## Calculus: Early Transcendentals (2nd Edition)

$$2$$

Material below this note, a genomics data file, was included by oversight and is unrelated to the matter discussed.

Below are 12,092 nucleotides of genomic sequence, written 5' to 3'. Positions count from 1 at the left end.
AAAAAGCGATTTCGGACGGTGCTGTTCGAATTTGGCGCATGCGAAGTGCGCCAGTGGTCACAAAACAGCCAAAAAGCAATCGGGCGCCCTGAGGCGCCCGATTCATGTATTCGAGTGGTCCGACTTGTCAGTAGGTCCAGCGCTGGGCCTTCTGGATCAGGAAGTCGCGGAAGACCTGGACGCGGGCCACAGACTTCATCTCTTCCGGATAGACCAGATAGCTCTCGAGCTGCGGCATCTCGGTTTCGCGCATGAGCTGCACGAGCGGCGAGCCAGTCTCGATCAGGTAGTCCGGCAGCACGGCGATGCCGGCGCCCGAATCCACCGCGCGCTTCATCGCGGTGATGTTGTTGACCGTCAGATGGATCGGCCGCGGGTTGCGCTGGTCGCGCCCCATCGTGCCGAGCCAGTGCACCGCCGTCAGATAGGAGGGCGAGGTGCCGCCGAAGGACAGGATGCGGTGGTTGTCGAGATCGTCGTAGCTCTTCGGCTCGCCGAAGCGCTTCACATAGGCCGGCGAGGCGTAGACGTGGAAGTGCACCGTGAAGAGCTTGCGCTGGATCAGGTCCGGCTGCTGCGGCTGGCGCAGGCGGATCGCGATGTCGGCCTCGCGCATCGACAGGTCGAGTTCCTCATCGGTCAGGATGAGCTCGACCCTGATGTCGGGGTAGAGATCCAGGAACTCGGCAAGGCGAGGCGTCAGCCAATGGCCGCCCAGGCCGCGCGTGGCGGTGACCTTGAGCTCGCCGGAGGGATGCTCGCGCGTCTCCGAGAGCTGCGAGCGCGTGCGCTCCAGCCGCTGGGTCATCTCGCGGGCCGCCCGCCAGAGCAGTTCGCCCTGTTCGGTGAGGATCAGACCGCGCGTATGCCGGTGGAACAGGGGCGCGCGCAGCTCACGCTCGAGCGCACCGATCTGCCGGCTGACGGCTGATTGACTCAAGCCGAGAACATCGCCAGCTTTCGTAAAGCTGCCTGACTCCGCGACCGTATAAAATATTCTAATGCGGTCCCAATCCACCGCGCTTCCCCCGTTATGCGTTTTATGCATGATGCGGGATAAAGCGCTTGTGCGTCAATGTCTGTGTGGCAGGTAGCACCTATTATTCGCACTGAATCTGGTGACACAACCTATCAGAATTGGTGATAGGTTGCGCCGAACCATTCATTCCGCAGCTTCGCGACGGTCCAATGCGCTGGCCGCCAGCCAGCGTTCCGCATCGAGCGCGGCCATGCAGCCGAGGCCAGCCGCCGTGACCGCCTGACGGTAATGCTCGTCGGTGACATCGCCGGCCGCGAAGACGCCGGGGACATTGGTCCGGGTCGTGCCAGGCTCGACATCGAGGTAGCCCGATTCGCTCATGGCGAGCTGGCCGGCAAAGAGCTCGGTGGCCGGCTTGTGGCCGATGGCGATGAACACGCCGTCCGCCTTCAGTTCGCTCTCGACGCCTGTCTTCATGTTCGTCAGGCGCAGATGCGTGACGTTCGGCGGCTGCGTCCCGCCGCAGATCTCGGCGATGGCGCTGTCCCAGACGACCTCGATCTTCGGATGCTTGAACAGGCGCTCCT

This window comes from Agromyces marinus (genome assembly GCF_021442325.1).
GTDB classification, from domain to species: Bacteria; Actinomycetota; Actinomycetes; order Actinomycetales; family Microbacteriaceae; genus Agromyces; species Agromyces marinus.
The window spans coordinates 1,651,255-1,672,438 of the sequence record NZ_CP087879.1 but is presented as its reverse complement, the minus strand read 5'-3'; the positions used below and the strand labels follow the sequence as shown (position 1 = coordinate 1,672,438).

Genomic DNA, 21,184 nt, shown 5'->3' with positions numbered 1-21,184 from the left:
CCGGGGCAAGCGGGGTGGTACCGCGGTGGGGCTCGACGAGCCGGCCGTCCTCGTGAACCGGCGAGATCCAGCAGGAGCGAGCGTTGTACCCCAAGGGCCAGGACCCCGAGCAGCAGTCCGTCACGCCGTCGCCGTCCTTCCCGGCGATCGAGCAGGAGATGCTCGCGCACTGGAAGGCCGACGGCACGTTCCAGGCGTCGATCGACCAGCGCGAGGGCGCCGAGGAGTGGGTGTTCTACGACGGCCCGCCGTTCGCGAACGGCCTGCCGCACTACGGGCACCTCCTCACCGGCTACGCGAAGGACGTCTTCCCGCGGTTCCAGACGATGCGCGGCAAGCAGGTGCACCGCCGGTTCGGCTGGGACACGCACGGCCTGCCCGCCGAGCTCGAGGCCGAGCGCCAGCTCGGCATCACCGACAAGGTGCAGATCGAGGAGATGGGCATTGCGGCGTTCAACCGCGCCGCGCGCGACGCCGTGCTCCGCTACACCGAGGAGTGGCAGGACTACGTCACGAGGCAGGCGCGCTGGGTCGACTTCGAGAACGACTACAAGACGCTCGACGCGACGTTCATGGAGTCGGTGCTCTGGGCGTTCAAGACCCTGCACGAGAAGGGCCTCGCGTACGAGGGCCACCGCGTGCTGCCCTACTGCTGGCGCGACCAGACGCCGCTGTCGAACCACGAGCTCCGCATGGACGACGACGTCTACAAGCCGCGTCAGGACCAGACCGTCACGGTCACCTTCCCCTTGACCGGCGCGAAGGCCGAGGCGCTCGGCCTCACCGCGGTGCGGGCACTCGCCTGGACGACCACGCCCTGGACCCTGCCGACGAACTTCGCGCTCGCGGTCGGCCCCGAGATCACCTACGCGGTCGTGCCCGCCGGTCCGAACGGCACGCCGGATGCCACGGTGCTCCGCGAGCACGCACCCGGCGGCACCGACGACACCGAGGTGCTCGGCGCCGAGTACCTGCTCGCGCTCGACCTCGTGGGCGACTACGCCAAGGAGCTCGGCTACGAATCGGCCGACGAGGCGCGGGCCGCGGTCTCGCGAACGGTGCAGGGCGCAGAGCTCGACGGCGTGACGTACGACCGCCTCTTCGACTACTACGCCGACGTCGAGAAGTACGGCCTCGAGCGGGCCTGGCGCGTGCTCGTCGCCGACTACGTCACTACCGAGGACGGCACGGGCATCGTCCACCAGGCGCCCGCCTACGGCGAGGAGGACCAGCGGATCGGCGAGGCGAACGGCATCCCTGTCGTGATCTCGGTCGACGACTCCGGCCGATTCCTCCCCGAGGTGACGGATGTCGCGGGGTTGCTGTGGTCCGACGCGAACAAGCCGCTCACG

\eqalign{ & \int_1^{{e^2}} {\frac{{\ln p}}{p}dp} \cr & {\text{substitute }}u = \ln p,{\text{ }}du = \frac{1}{p}dp \cr & {\text{express the limits in terms of }}u \cr & x = 1{\text{ implies }}u = \ln \left( 1 \right) = 0 \cr & x = {e^2}{\text{ implies }}u = \ln \left( {{e^2}} \right) = 2 \cr & {\text{the entire integration is carried out as follows}} \cr & \int_1^{{e^2}} {\frac{{\ln p}}{p}dp} = \int_0^2 {udu} \cr & {\text{find the antiderivative}} \cr & = \left. {\left( {\frac{{{u^2}}}{2}} \right)} \right|_0^2 \cr & {\text{use the fundamental theorem}} \cr & = \frac{{{2^2}}}{2} - \frac{{{0^2}}}{2} \cr & {\text{simplify}} \cr & = 2 \cr}